Fallout: New Vegas - Old World Blues Review
If you're looking for smart, funny, exciting new gameplay this summer, you don't have to run down to GameStop to find it. Get on Steam, PSN, or Xbox Live Arcade and pick up the Old World Blues DLC for Obsidian Entertainment's Fallout: New Vegas. Paid DLC gets a bad reputation pretty often, especially from PC gamers, but it's important to point out that if we didn't have it, we wouldn't get wonderful, smart, themed addons like Old World Blues. The price is a rather reasonable ten bucks, and for that you get hours of brilliant writing, off-beat characters, spot-on voice acting, and more RPG choices and action in the style of the already great New Vegas.
As with previous addons, players will load up their ongoing savegame, now with Old World Blues installed, and get invited to check out a small, new location in the Mojave Wasteland. When you do, your character is whisked away to an entirely new area that's cut off from the rest of the outside world. This is Big Mountain, a research facility that went into strange enough science that they set off an explosion big enough to blow the mountain away and leave behind only a crater - and this was before the Great War. Luckily, most of the research stations were left intact, so they kept working through the apocalypse, and by the time you show up, the place is little more than a ruined shadow of itself.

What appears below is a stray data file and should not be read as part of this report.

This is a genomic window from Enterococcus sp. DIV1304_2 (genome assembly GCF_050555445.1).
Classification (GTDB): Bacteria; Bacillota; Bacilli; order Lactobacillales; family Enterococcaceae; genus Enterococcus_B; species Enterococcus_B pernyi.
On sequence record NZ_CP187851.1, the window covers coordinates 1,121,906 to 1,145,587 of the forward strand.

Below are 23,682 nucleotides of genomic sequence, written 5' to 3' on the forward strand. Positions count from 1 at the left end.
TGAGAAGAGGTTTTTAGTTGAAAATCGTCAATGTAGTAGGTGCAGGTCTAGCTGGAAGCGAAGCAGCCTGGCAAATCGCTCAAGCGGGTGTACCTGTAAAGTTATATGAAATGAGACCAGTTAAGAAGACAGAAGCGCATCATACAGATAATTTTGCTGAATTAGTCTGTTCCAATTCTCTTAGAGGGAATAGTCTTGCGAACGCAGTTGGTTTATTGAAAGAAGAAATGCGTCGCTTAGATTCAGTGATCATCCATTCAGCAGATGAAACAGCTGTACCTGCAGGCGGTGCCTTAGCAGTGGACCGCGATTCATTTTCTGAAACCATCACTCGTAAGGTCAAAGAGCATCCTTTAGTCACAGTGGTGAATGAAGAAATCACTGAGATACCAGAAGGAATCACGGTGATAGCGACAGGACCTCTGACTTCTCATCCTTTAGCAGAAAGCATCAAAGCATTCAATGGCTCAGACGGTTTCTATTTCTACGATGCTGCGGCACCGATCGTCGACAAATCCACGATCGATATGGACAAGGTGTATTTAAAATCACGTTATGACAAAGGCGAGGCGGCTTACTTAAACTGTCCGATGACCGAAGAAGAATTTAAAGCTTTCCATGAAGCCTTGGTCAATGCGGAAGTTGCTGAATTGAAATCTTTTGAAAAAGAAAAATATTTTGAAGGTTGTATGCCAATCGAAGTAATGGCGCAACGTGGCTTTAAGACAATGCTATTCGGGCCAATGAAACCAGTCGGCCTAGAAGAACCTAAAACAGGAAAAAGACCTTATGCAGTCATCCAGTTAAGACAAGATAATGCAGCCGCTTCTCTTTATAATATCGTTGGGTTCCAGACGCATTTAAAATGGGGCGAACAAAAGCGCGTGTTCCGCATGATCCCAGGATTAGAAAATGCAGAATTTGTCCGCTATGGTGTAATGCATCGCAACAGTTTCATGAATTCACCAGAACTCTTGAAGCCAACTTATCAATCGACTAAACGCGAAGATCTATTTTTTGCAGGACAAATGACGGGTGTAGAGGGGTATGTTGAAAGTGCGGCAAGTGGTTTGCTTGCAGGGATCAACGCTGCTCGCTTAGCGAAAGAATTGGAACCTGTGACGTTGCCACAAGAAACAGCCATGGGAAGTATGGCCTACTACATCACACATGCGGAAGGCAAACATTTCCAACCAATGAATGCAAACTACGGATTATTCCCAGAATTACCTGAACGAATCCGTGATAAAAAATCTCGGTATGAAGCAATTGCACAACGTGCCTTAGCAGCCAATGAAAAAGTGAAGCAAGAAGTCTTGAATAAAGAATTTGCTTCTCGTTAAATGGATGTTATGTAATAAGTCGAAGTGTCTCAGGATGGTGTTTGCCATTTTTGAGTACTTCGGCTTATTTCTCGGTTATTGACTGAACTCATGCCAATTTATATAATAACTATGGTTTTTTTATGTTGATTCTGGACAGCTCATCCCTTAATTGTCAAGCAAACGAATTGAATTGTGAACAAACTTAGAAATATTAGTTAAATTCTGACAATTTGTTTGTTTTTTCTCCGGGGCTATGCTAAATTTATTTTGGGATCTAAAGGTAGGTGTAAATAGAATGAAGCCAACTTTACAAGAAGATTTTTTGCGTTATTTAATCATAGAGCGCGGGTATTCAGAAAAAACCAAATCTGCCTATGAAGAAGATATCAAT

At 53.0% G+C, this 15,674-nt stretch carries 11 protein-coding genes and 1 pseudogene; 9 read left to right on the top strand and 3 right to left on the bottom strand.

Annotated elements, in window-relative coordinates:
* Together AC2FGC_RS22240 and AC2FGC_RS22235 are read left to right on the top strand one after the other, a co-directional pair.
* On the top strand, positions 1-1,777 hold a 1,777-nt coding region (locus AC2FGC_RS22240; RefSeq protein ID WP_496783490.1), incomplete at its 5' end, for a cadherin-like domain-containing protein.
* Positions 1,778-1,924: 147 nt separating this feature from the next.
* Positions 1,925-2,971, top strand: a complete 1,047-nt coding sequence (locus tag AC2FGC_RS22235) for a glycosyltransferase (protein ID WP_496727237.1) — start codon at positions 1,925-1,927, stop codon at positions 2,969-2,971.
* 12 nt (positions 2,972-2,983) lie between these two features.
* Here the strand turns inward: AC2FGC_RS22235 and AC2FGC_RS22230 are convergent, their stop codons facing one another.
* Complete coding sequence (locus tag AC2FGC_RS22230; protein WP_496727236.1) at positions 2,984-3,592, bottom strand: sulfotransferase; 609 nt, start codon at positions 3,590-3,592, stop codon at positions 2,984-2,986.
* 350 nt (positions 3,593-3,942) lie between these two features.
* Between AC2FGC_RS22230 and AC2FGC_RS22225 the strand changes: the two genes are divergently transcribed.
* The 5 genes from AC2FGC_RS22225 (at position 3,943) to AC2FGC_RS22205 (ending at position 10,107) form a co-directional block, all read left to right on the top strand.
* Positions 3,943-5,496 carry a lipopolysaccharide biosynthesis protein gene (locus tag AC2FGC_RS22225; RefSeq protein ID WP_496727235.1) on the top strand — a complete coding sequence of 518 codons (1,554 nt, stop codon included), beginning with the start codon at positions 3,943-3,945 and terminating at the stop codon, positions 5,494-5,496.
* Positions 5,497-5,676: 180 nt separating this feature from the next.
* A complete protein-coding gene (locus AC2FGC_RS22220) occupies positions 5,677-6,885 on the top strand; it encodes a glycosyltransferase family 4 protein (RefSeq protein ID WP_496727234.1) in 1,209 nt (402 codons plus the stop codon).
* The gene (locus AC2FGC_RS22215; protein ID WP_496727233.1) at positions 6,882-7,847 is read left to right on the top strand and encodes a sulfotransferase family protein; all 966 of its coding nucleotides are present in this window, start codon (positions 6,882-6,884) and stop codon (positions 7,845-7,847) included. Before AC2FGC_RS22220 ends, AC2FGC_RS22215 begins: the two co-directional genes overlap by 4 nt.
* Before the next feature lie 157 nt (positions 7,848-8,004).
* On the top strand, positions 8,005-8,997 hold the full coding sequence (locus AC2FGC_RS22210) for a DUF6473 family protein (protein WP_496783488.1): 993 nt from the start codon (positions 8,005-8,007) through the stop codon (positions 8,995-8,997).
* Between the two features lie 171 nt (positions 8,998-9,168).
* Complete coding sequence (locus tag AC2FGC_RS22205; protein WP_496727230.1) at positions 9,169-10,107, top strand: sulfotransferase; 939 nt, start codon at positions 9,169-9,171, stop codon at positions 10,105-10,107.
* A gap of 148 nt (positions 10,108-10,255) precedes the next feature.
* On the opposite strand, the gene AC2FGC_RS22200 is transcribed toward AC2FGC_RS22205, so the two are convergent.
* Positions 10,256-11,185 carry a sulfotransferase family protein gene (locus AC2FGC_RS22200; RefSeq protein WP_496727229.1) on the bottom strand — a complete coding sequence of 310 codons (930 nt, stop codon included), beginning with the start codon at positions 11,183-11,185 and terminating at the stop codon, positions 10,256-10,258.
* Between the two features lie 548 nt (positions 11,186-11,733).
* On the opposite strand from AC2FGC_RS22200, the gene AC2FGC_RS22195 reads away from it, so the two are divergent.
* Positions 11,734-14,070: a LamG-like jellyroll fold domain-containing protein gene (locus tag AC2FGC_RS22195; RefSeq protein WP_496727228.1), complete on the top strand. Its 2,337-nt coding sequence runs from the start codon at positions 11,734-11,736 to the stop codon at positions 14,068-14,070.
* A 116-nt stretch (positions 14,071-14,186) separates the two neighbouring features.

Players will quickly learn that upon arrival, their character's brain, heart, and spine have been replaced by cybernetic equivalents, but that's far from the strangest thing that happens in this addon. The initial quest is simply to get your body parts back into your body, but the five scientists in charge of the place are clearly past their prime, so you'll have to do quite a few things for them first. The researchers' bodies have long decayed and died, but they've implanted their own brains into robots in order to continue their research. There's an intricate plot to unwind that involves recent visitors to Big Mountain (connecting a plot together with New Vegas' other DLCs) as well as some of the Mojave Wasteland's more mundane creatures, and as players progress through Old World Blues, they get to learn a bit more about the Think Tank's scientists when they were a little more... human.
In the isolated crater you'll be unlocking secrets, gaining new abilities via special implants, acquiring and upgrading fun gear, and putting it all together to take on Dr. Mobius, the sixth scientist that has isolated himself away from the others and become Big Mountain's supervillain. Your headquarters is The Sink, a strange little apartment with all kinds of computer-driven personality profiles. I don't want to spoil any of the surprises, but these little guys, along with the five main researchers, are some of the most charming and amusing characters I've seen in the Fallout universe since Bethesda resurrected the franchise in 2008.